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Tuesday, 27 February, 2001, 00:14 GMT
Film stars 'encourage teenage smoking'
Leonardo DiCaprio
Leonardo DiCaprio has smoked in several films
Movie stars who regularly puff on a cigarette as part of their on-screen persona may have a lot to answer for.

Teenagers are more likely to take up smoking if their favourite movie stars are smokers, research suggests.

The findings have prompted calls for films that feature characters who smoke to be given a 15 certificate rather than a PG or U release.

The researchers surveyed 632 youngsters, aged 10 to 19, from schools in rural New England about their smoking habits and their attitudes to smoking.

Sharon Stone
Sharon Stone regularly smokes on screen
They were also asked to name their favourite movie star - and came up with a list of 43 names.

The researchers then analysed the screen appearances of these stars between 1994 and 1996 to assess whether they portrayed characters who smoked.

Favourable opinions

The research revealed that teenagers whose favourite stars smoked had more favourable opinions about smoking than those whose favourites did not indulge.

The more a star smoked, the more attractive the habit appeared to be for their fans.

This even applied to those who had never actually smoked.

Among this group, youngsters who chose a filmstar who smoked regularly on celluloid were 16 times more likely to express a favourable opinion about smoking than those who chose a star who had not smoked on screen.

Almost two thirds of the movie stars used tobacco at least once during the period of the study.

And four out of 10 portrayed smoking as an essential character trait in one or more films.

Leonardo DiCaprio, Sharon Stone, and John Travolta clocked up the highest number of "smoker" roles.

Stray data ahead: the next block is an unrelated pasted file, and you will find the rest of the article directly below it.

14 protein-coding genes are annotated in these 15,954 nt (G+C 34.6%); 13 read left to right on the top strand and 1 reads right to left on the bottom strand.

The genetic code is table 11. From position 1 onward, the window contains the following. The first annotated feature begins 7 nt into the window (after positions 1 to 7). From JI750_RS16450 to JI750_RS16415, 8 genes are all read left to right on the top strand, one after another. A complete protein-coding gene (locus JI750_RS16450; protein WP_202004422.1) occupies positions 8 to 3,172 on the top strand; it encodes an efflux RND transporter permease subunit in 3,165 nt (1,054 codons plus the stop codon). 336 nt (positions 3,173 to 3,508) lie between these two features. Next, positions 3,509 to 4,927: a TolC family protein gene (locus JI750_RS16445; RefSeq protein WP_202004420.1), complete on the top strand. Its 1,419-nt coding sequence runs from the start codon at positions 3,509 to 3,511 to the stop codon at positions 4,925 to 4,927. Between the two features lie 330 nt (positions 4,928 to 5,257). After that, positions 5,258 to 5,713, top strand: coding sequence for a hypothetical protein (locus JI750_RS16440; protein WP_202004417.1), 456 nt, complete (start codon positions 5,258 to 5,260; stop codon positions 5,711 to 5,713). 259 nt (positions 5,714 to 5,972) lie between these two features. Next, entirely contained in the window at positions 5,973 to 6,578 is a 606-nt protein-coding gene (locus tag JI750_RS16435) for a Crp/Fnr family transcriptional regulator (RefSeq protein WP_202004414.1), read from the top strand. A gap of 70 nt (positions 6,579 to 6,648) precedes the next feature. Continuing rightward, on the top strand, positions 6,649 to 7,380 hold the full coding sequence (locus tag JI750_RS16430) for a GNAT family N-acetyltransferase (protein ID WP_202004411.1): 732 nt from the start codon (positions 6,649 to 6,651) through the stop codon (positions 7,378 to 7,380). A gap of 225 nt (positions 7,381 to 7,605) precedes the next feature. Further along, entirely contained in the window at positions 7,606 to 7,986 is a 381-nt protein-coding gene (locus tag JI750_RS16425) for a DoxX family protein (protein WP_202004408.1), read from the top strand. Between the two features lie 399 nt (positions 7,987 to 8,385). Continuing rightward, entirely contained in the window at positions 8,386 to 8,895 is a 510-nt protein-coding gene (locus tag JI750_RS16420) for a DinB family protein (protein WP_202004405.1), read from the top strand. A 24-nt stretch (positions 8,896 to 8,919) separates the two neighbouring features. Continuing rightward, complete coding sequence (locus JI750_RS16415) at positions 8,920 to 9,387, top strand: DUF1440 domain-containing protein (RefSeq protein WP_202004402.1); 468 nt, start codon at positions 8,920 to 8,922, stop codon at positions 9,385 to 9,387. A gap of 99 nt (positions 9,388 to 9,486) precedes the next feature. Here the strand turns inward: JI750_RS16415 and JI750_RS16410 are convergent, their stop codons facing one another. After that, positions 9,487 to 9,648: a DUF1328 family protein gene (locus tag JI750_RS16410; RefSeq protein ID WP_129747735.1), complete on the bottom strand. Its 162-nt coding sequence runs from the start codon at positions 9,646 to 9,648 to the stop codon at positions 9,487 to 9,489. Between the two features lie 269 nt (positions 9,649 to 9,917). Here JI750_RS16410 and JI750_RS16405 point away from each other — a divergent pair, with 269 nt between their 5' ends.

Report author Jennifer Tickle said: "Our findings do highlight the potentially enormous impact of media portrayals of smoking on adolescent attitudes towards tobacco use.

"In summary, these data suggest that mass media portrayals of smoking among favoured movie stars contribute to adolescent smoking which is, in turn, a casual link in what remains the leading cause of premature death and the number one preventable health problem in the developed world."

Classification plea

These data suggest that mass media portrayals of smoking among favoured movie stars contribute to adolescent smoking

Jennifer Tickle, Dartmouth College
The anti-smoking charity Action on Smoking and Health has written to the British Board of Film Classification drawing attention to the findings and requesting that smoking be included in the decision about certification.

Clive Bates, Director of ASH, said: "We don't want to censor directors and actors by banning smoking in films by law, but we do call on them to recognise the impact they have on their young fans and think about harm they are doing.

"Hollywood megastars can find the best support in the world to stop smoking if they want, but for young fans the influence of their favourite actors could be the start of a lifetime struggle with nicotine addiction.

"These teenagers may be copying their favourite movie star's smoking or choosing to be fans of stars that make them feel comfortable about smoking.

"Either way, it suggests that smoking on screen nurtures and sustains smoking among teenage movie fans - and everybody should be worried about that."

FOREST, the smokers' rights organisation, dismissed Ash's call as "absurd".

Spokesman Jo Gaffikin said: "I can't imagine a better way to glamorise something than to make it inaccessible to young teenagers."

FOREST cited a 1998 study by the Department of Health which found that 96% of 11-15 year-olds did not agree that seeing TV and pop celebrities smoke would make them want to smoke.

The research is published in the journal Tobacco Control.

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20 Jan 01 | Health
Many teen smokers want to quit
20 Feb 01 | Health
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10 Oct 00 | Health
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